Trusts are often a valuable way to protect assets as well as to assure that they are doled out fairly to the rest of the family. However, while trust administration can be confusing, often beneficiaries may let a number of shady dealings go on simply because they don’t know their rights as a beneficiary of that trust. As a beneficiary, a slice of that trust is yours by right, so knowing your rights as one can make sure that you know what should be expected of your trust administrator.
The Rights of Trust Beneficiaries
- You have the right to a copy of the trust if requested. By right, if you request a copy of the trust, then the trustee should provide one for you. However, if they do not, you can demand one from the court. Typically, if the trust is created as the result of someone’s death, you should receive a copy of the trust at the time that it is created.
- You are entitled to your share of assets. While trusts can often have a number of stipulations that come with receiving your share, if you meet them, no one can keep you from your share of assets. However, even though a trust may terminate at a certain time, there may be a period for the trustee to “wind up” or close out the trust. During that time, you may not receive the assets to which you are entitled, but you will receive them once the winding up period has concluded.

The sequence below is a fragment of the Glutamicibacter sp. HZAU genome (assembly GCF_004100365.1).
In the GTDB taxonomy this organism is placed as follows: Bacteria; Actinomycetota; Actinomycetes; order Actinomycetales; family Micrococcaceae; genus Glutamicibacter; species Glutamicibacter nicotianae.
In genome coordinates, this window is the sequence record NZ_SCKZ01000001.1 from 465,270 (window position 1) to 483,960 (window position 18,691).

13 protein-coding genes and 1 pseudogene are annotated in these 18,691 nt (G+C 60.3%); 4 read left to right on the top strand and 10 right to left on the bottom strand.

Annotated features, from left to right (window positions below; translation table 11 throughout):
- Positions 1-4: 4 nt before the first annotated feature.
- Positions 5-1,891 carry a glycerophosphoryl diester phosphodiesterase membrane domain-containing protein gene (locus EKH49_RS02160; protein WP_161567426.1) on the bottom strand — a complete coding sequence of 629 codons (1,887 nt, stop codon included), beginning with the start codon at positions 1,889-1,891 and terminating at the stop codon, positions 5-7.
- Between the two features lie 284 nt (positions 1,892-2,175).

- You have the right to see the accounting. As a beneficiary, you have the right to see what assets are in the trust, what income is received, and what expenses are being taken out. You have the right to receive an accounting of the trust at least once a year, but the trust agreement may provide for more frequent accountings. Likewise, some trust agreements require the trustee to automatically account, but others do not require an accounting unless you request it in writing. To ensure that you receive an accounting regularly, you should request the accounting in writing.
In most trust litigation, it is a breach of these fundamental rights that causes conflicts. If you believe that any of your rights as a beneficiary are being impeded, contact us today.